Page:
“Part of the reason why we came together now is that we’re continuing to see real increases in mental-health concerns, and tremendous increases in visits to pediatricians’ offices, [as well as] in child and adolescent psychiatry offices and in hospital emergency departments,” said Dr. Lee Savio Beers, the president of the American Academy of Pediatrics and a professor of pediatrics at Children’s National Hospital. “And at the same time, we’re not seeing good movement around increasing the access to the services that students need.”
The health-care organizations are calling on policymakers to take steps including increasing federal funding for mental-health services, bolstering access to telemedicine, supporting school-based mental-health care, stepping up integration of mental health in primary-care pediatrics, and intensifying efforts to reduce the risk of suicide in children and adults.
State policymakers have already taken modest steps toward addressing the crisis, with respect to teenage suicide attempts.
For instance, in 2020 and 2021, at least nine states passed legislation requiring suicide-hotline numbers to appear on student-identification cards for K-12 and in some cases, college, according to the Education Commission of the States. And at least three states approved broader pieces of legislation aimed at teenage mental health and suicide prevention, ECS found.
Senate Confirms Lhamon to Head Civil Rights Office
It was close, but she is coming back.
Catherine Lhamon will once again lead the U.S. Department of Education’s office for civil rights, one of the most prominent jobs in the federal education bureaucracy, after Vice President Kamala Harris broke a 50-50 tie in the Senate to seal Lhamon’s confirmation.
Many education civil rights groups and activists have hailed Lhamon, who was assistant secretary of civil rights during the Obama administration, as a champion for students of color and others who are often discriminated against in public schools. Yet her critics say she’s sought to impose “progressive social policy” on schools regardless of legal and other concerns, with “divisive results.”
During her first tenure under Obama, Lhamon oversaw the office when it helped draft 2016 guidance to schools directing them to allow transgender students to use facilities like restrooms and locker rooms that matched their gender identity.
She also signed off on 2014 guidance that told schools they might be violating federal civil rights law if they had major racial disparities in their discipline decisions.
And her office issued Title IX guidance about sexual assaults at schools and on college campuses during the Obama administration. Betsy DeVos, Trump’s education secretary, rescinded that guidance in 2018, stating that the guidance did not sufficiently protect the rights of the accused.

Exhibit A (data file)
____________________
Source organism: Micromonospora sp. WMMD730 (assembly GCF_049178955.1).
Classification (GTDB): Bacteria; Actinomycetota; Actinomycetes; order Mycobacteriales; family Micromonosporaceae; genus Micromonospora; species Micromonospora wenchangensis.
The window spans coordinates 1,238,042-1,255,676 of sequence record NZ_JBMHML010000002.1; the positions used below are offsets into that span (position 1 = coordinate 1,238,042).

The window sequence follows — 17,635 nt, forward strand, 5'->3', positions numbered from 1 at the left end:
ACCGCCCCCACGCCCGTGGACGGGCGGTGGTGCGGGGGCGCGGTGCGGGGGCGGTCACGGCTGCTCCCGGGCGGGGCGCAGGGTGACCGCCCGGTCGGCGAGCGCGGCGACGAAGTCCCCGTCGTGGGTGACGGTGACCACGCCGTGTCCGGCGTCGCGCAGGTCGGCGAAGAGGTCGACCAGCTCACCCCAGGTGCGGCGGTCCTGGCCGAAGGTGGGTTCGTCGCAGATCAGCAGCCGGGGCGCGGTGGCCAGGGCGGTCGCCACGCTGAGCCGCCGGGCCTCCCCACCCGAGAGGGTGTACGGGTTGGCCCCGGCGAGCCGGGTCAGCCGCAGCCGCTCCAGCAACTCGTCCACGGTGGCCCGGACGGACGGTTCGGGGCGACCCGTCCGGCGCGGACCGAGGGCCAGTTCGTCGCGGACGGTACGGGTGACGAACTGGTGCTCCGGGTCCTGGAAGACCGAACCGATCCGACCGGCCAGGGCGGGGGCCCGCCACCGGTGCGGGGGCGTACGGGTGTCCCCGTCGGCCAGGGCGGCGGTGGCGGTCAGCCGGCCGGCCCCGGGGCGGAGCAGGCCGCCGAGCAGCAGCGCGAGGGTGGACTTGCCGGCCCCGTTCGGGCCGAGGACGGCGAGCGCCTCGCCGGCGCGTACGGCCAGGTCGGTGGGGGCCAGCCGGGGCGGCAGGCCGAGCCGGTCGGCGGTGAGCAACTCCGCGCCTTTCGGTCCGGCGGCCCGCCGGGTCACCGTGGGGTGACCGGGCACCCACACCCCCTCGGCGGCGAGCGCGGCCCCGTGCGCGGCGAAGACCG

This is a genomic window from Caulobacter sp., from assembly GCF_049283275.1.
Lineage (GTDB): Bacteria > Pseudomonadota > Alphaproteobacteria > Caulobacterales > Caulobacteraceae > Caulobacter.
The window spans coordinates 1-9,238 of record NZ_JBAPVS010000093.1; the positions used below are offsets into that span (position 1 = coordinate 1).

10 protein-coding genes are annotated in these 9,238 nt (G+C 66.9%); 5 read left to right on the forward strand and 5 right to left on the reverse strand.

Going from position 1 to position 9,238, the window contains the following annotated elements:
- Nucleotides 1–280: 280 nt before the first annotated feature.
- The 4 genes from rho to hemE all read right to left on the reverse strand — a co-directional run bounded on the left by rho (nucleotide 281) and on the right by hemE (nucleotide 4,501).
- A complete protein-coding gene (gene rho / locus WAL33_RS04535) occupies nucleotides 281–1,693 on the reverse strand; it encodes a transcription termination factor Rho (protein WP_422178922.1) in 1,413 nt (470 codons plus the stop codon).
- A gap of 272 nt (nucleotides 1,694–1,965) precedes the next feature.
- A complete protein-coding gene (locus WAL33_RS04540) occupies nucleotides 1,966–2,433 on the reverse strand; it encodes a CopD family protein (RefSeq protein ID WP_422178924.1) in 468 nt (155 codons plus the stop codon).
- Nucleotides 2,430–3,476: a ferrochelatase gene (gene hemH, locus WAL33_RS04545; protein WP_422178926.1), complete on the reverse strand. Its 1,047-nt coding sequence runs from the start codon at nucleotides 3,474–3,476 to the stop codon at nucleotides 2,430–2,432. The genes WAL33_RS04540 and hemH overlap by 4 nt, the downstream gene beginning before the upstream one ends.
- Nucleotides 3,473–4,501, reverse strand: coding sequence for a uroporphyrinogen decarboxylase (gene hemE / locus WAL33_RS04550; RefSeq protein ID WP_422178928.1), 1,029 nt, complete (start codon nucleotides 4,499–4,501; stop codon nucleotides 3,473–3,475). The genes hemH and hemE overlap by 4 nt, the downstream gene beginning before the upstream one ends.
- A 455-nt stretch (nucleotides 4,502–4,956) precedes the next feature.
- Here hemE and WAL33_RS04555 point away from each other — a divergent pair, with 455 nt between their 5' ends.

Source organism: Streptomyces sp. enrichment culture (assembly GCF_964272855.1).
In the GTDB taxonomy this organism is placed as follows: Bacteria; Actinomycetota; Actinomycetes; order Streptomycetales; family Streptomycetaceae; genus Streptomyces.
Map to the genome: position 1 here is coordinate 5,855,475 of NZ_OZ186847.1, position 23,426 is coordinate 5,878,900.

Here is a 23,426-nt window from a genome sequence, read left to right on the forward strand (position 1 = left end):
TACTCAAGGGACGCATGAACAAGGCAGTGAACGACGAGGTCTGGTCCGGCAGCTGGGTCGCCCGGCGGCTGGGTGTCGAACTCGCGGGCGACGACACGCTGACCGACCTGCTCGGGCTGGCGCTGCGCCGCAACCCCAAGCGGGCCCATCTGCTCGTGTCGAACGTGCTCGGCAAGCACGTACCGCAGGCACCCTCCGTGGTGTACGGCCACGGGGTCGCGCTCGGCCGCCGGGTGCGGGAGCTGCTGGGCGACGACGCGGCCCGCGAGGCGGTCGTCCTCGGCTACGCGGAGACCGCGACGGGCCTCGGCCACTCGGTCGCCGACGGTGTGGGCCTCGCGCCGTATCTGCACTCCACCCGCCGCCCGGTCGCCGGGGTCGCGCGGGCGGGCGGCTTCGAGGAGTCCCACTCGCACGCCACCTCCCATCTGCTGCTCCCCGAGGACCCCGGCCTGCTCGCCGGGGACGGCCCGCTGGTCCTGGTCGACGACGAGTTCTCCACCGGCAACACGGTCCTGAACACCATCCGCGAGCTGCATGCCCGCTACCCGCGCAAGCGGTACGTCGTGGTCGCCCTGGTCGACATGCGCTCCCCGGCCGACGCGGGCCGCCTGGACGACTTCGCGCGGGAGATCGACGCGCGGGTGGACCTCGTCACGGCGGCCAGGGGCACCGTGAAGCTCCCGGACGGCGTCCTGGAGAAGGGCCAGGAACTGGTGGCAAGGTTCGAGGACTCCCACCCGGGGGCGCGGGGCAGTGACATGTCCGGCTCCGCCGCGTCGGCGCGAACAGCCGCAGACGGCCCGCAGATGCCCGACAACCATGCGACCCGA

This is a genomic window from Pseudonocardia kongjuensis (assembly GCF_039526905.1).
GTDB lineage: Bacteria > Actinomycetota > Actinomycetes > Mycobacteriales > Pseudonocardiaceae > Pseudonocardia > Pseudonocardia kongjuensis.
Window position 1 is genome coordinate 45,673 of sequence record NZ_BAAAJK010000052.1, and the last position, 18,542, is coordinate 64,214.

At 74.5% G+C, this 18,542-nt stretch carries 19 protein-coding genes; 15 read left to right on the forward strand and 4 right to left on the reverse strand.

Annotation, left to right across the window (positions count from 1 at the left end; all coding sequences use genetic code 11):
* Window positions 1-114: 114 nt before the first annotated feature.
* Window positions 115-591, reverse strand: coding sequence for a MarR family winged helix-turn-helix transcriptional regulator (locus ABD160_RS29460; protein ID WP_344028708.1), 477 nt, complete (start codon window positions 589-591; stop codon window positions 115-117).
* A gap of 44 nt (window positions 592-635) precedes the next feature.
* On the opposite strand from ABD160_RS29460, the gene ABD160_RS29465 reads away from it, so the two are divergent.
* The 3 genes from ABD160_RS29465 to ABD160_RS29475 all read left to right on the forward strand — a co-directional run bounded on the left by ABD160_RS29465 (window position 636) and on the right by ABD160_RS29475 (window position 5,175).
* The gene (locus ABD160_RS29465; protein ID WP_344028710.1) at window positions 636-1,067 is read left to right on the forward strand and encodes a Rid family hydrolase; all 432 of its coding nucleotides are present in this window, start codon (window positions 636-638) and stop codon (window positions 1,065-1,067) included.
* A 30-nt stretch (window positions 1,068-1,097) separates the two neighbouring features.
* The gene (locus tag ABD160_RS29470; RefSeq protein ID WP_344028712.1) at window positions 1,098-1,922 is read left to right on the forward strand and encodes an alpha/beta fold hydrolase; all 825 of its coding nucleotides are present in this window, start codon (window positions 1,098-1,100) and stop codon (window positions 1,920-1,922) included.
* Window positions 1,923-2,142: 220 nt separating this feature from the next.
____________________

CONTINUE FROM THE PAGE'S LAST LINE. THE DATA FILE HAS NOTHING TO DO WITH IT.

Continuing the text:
Lhamon, in turn, harshly criticized new Title IX regulations issued by DeVos last year, stating that they wind the clock back to a time “when it was permissible to rape and sexually harass students with impunity.”
That comment as well as Lhamon’s past actions came under intense scrutiny from GOP senators during her confirmation hearing in July.
Ohio Mother Gets Ordained to Sign Waivers for Masks
Within seconds, an Ohio mother became an ordained minister, and the very next day, she began offering her services to sign off on students’ religious-exemption requests to go maskless at school.
In her 1,800-student district, Valley View, Kristin Grant signed more than 150 requests, along with more for students in surrounding districts near Dayton.
What’s more, Valley View accepted the exemptions. Superintendent Ben Richards said despite the strict requirements on his district’s form, his school board “did not want to restrict people” too much, so the district approved all 169 religious-exemption requests it received.
“I think there was a belief that most people would just do the right thing, for lack of a better phrase,” Richards said.
Valley View instituted its indoor mask mandate on Sept. 2—five days before school started this year.
On Sept. 3, Grant posted on Facebook that she had been ordained by the online Universal Life Church—which allows people to “become a minister within seconds.”
In offering her services, Grant pointed to a few Bible verses, including one from 1 Corinthians, saying, “A man ought not to cover his head, since he is the image and glory of God.” She didn’t ask the students she signed for whether they believed that.
“It’s not my job to prove, or really ask, and it’s not my business what their religion necessarily is,” Grant said.
To get an exemption, the district also required a personal statement from families “describing the religious basis” for their mask objection. Richards said a majority used “very similar language,” including the Corinthians verse Grant cited.
Valley View also requires a parent to sign a statement that says, “I understand that choosing not to wear a facial covering places all at an increased risk for contracting COVID-19.”
While the number of COVID cases across the region began to drop in mid-September, Valley View reported a surge the week of Sept. 27, with 39 students and staff testing positive—three times the previous level.
The Associated Press, Wire Service; Alyson Klein, Assistant Editor; Tribune News Service; and Andrew Ujifusa, Assistant Editor contributed to this article.
A version of this article appeared in the October 27, 2021 edition of Education Week as Briefly Stated